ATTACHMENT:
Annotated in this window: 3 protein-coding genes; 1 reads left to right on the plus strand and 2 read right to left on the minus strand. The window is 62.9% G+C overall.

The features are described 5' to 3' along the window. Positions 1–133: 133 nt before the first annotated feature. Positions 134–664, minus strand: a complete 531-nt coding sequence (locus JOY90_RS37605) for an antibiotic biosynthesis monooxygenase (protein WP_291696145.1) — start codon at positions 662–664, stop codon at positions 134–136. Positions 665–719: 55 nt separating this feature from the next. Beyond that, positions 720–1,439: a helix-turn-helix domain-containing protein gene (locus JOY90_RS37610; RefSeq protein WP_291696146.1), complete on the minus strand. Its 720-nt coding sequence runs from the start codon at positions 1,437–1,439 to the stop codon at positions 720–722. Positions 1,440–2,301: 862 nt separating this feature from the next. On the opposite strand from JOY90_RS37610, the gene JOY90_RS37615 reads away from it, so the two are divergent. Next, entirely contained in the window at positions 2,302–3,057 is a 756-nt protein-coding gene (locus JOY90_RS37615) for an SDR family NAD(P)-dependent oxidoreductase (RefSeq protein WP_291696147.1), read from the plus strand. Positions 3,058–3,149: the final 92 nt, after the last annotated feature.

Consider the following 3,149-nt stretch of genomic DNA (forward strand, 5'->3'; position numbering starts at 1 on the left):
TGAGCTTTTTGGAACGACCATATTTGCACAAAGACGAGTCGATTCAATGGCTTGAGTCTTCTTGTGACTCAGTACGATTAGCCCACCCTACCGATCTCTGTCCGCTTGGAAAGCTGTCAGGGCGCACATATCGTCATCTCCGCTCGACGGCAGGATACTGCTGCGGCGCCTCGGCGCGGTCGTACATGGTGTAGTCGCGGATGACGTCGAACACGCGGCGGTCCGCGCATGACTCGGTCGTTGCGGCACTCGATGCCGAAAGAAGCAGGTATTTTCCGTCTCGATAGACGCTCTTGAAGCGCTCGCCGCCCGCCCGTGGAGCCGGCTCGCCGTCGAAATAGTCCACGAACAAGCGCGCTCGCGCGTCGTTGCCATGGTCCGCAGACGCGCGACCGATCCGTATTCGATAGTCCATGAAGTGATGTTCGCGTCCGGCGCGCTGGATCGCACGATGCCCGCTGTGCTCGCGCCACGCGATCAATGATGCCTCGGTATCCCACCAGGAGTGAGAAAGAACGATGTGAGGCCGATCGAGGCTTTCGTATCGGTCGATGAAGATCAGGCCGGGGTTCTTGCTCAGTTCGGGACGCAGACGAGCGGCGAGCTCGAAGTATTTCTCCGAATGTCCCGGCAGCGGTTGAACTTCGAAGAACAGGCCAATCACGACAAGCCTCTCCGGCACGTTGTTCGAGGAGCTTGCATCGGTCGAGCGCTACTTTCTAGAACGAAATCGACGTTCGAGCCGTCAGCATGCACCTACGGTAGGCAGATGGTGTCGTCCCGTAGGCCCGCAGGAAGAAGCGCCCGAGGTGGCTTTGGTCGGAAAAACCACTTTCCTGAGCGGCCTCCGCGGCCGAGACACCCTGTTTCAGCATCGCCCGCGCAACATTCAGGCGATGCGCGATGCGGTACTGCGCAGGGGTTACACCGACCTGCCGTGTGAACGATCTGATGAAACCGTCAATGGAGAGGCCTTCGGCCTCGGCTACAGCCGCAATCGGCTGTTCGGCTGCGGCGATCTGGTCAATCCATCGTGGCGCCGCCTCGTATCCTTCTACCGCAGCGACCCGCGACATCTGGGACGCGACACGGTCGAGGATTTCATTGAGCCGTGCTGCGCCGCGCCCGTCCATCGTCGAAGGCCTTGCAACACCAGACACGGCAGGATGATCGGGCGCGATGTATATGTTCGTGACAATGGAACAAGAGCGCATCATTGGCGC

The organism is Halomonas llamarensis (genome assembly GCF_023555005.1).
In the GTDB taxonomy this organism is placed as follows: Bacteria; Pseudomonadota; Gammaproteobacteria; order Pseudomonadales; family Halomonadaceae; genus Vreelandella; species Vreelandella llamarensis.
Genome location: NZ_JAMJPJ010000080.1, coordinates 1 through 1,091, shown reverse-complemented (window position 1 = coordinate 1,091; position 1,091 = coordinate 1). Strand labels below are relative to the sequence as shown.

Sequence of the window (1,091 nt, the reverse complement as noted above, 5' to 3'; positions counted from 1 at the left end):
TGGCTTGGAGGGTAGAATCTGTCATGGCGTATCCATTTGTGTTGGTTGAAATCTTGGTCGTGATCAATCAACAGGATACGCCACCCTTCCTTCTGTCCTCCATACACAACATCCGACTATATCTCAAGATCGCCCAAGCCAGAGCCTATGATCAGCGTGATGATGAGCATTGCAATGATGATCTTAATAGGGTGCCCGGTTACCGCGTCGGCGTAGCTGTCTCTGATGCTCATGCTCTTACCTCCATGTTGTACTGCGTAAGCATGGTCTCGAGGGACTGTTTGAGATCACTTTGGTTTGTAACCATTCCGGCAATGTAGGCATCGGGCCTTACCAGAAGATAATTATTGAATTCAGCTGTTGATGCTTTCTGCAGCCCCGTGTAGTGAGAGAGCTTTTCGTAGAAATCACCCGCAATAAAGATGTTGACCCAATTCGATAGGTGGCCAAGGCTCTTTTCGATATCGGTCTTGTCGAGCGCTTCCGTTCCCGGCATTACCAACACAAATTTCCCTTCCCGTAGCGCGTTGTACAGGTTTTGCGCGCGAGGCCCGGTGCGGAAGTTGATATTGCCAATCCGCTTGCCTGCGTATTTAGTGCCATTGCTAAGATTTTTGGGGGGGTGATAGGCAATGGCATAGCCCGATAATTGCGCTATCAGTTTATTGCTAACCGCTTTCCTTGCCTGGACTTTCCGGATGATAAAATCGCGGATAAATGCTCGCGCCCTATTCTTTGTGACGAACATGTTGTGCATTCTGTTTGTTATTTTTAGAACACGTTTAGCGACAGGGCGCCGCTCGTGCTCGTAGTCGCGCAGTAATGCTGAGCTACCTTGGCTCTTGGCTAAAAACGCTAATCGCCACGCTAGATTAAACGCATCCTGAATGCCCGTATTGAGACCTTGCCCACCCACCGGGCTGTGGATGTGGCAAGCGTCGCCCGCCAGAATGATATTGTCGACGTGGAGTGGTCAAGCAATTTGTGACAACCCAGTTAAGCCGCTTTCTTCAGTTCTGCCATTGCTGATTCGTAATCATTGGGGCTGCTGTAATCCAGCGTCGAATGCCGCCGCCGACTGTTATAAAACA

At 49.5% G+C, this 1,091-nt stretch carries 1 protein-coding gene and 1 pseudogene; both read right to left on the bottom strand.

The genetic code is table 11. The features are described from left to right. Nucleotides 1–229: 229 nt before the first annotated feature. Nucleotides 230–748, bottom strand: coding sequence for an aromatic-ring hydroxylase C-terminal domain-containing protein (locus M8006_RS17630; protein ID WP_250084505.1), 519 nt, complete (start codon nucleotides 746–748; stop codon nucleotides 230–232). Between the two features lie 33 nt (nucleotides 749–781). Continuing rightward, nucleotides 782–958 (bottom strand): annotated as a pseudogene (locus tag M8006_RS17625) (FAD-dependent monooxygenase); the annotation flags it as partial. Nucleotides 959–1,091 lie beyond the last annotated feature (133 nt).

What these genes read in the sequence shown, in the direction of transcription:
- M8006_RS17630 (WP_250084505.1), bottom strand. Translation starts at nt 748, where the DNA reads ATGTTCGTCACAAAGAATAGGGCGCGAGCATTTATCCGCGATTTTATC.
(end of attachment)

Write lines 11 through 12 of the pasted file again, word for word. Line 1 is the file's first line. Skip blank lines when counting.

The genetic code is table 11. The features are described from left to right. Nucleotides 1–229: 229 nt before the first annotated feature. Nucleotides 230–748, bottom strand: coding sequence for an aromatic-ring hydroxylase C-terminal domain-containing protein (locus M8006_RS17630; protein ID WP_250084505.1), 519 nt, complete (start codon nucleotides 746–748; stop codon nucleotides 230–232). Between the two features lie 33 nt (nucleotides 749–781). Continuing rightward, nucleotides 782–958 (bottom strand): annotated as a pseudogene (locus tag M8006_RS17625) (FAD-dependent monooxygenase); the annotation flags it as partial. Nucleotides 959–1,091 lie beyond the last annotated feature (133 nt).

What these genes read in the sequence shown, in the direction of transcription: